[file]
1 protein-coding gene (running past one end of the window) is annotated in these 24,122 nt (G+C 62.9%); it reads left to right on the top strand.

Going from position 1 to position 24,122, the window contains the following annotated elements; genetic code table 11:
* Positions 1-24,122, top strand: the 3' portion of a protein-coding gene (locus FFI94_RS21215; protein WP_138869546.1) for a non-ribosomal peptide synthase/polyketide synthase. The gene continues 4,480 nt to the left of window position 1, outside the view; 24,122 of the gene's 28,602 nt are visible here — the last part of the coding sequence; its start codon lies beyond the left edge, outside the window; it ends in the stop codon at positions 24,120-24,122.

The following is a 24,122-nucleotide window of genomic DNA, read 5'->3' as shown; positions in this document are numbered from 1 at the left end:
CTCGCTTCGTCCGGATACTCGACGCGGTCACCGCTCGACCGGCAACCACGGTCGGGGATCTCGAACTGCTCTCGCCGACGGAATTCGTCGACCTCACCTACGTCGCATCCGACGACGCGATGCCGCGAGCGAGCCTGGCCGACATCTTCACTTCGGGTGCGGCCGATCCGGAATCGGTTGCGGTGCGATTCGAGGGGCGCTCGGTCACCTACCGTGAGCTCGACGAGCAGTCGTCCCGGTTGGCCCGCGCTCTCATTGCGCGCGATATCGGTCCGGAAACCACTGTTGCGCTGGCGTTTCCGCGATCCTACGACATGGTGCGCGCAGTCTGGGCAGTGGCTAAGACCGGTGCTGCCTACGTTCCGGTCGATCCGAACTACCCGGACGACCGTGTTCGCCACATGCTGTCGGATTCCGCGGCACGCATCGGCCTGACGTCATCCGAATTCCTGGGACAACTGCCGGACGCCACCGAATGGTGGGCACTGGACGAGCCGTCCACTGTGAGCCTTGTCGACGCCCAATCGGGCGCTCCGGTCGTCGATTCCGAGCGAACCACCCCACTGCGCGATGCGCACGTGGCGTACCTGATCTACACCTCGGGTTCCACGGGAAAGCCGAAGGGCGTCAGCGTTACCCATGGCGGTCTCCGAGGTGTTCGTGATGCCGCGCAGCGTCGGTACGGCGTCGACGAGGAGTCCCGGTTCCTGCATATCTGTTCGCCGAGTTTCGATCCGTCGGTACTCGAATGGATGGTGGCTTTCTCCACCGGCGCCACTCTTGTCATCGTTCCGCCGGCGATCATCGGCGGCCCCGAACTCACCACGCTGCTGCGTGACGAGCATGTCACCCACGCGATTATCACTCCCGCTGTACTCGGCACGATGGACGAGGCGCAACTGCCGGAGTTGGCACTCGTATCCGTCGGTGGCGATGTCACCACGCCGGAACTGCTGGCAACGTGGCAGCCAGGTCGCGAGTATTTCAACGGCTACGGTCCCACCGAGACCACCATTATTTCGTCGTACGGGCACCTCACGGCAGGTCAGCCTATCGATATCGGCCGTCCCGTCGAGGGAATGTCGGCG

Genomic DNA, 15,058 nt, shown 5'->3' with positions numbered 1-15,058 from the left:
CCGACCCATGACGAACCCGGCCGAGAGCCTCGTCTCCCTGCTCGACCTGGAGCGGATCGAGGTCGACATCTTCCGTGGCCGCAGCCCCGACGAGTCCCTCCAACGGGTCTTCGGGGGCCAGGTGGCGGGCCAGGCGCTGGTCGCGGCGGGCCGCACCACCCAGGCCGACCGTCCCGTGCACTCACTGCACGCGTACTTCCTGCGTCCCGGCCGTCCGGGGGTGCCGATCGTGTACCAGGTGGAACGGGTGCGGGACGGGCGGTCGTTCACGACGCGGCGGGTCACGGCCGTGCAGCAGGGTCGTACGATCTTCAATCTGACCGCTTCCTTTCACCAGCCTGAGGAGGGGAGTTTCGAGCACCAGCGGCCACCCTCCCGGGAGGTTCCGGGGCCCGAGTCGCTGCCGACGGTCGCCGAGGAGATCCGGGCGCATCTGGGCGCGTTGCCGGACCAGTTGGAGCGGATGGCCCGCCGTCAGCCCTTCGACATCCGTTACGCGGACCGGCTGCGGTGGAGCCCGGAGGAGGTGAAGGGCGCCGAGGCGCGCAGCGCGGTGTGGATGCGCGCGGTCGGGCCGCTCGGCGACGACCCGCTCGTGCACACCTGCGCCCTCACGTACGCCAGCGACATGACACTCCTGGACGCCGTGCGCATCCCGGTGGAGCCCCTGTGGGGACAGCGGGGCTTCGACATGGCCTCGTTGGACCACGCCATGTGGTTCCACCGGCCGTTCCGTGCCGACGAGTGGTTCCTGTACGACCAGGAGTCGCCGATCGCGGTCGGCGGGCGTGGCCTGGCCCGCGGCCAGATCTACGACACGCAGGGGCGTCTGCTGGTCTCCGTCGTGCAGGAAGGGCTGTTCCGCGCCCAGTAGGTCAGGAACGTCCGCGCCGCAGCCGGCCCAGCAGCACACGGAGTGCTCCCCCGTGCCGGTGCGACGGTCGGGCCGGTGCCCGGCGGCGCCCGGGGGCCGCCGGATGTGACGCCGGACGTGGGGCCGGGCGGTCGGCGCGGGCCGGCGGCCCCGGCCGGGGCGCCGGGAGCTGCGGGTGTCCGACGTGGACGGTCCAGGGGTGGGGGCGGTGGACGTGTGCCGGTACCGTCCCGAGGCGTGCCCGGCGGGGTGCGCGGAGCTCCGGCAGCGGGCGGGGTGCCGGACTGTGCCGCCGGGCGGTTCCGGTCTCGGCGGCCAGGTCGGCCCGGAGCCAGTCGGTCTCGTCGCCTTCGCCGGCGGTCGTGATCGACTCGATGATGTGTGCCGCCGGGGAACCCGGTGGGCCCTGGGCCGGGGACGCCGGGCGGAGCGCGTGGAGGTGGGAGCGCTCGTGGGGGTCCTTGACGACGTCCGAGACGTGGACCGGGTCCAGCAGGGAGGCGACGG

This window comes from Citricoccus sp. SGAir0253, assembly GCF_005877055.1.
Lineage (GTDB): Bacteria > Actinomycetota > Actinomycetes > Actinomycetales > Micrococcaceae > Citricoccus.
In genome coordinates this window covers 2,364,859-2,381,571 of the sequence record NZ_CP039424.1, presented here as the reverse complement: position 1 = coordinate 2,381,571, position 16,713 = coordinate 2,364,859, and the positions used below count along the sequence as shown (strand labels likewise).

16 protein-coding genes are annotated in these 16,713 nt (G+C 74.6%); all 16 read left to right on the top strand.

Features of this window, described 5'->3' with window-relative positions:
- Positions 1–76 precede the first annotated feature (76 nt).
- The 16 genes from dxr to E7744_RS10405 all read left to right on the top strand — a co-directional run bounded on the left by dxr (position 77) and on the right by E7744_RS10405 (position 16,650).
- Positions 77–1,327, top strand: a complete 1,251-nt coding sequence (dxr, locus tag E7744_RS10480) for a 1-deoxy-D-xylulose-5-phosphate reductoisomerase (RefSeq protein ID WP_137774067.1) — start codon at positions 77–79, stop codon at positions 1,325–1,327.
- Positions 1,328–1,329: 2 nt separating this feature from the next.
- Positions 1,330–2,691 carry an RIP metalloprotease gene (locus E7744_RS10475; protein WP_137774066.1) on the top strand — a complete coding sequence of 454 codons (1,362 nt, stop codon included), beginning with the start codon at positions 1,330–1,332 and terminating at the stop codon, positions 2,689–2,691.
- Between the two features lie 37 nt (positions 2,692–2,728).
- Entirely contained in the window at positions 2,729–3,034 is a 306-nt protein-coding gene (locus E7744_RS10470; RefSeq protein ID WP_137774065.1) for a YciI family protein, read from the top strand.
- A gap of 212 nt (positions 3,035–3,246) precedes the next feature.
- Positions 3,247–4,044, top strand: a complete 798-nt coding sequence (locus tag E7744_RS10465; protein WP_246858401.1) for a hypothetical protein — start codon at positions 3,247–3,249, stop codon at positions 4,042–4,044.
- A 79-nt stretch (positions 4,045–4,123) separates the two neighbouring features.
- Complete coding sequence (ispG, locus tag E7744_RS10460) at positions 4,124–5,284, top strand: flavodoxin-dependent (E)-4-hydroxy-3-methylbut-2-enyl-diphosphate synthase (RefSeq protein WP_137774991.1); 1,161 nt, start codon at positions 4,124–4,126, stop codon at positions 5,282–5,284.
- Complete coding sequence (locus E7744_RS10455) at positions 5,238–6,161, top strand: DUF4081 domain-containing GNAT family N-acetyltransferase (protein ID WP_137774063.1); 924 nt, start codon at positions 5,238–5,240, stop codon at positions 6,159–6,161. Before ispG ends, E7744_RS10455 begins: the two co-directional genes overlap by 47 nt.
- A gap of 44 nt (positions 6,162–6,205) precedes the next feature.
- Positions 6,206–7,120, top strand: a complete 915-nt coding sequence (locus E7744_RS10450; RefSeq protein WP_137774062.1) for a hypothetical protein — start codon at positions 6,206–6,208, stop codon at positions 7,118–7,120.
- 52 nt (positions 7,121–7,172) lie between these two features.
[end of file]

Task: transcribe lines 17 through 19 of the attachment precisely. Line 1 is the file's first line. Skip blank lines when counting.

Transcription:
- Positions 1,330–2,691 carry an RIP metalloprotease gene (locus E7744_RS10475; protein WP_137774066.1) on the top strand — a complete coding sequence of 454 codons (1,362 nt, stop codon included), beginning with the start codon at positions 1,330–1,332 and terminating at the stop codon, positions 2,689–2,691.
- Between the two features lie 37 nt (positions 2,692–2,728).
- Entirely contained in the window at positions 2,729–3,034 is a 306-nt protein-coding gene (locus E7744_RS10470; RefSeq protein ID WP_137774065.1) for a YciI family protein, read from the top strand.